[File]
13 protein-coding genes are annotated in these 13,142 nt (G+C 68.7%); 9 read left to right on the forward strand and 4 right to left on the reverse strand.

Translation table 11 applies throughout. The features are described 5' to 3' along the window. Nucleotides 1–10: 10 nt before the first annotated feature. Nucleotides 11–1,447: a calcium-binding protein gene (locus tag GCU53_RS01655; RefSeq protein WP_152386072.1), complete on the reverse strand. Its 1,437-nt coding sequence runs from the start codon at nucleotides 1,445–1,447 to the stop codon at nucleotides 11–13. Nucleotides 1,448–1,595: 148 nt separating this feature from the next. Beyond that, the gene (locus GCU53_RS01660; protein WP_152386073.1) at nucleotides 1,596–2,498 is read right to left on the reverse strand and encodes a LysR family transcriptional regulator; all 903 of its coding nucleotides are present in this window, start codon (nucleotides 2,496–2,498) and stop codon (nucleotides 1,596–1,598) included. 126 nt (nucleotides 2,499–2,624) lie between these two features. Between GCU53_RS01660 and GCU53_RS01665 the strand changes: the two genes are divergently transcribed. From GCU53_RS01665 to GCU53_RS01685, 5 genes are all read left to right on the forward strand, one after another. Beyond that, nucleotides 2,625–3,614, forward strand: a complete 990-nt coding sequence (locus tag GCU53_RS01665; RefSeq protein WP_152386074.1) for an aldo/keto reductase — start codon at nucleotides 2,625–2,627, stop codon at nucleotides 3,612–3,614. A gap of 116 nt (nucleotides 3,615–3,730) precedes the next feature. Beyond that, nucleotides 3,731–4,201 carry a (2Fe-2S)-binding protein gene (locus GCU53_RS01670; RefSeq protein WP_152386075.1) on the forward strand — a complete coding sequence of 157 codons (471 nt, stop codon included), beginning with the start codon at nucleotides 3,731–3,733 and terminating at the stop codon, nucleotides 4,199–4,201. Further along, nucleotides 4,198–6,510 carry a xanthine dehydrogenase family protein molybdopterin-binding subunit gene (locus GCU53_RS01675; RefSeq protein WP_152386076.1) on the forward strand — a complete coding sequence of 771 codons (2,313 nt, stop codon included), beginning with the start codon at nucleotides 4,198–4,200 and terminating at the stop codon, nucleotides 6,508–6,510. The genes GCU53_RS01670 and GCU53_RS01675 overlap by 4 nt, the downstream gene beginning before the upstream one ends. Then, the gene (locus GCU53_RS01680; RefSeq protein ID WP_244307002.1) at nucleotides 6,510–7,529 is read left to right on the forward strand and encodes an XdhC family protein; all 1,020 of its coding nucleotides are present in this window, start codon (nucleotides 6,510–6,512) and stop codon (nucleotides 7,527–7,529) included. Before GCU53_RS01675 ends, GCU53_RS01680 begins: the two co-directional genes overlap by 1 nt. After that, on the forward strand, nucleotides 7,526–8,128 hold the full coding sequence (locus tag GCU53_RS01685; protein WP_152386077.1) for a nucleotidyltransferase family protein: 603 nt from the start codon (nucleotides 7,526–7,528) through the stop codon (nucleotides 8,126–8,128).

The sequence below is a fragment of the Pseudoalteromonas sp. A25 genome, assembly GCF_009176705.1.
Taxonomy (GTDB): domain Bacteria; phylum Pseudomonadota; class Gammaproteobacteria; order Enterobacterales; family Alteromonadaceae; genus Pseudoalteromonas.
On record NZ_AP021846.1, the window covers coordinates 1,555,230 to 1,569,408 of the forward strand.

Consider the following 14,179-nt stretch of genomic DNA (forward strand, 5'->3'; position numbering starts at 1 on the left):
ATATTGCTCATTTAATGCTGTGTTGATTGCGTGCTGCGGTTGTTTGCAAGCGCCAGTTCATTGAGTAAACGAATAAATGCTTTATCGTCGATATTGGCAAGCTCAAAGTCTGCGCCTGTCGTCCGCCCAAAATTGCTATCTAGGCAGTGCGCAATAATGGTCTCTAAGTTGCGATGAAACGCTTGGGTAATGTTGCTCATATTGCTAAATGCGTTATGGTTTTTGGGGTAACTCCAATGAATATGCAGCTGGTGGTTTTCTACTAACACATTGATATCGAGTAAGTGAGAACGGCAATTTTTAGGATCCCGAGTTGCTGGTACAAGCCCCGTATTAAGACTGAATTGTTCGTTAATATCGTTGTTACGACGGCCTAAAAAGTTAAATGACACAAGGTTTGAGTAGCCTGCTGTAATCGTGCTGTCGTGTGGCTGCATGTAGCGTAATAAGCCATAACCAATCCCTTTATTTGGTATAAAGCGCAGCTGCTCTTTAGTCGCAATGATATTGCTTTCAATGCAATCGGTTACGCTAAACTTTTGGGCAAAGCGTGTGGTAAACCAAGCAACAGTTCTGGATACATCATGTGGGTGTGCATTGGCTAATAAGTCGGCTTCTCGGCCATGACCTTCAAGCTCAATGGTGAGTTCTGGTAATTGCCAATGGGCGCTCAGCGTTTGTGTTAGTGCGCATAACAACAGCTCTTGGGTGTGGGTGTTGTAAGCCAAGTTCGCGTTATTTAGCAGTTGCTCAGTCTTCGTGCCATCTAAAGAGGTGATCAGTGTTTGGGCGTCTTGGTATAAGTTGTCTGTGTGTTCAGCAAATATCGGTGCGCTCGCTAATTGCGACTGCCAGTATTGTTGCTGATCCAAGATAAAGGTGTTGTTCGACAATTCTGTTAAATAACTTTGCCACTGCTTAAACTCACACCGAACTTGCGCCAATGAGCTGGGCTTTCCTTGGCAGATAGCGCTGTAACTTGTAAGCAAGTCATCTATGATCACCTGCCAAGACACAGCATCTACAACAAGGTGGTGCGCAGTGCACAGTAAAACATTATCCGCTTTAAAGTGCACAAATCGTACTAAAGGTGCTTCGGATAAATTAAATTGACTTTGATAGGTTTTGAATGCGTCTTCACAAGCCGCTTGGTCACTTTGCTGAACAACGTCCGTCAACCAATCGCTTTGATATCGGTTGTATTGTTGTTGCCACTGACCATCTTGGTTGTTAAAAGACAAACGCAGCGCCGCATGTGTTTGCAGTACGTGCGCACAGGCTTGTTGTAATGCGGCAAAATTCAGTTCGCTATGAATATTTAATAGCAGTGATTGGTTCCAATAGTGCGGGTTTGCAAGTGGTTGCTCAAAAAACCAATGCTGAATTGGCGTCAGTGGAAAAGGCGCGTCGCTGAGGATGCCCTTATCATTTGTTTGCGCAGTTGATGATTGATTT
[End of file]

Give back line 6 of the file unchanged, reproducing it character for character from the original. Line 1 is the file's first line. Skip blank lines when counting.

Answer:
Consider the following 14,179-nt stretch of genomic DNA (forward strand, 5'->3'; position numbering starts at 1 on the left):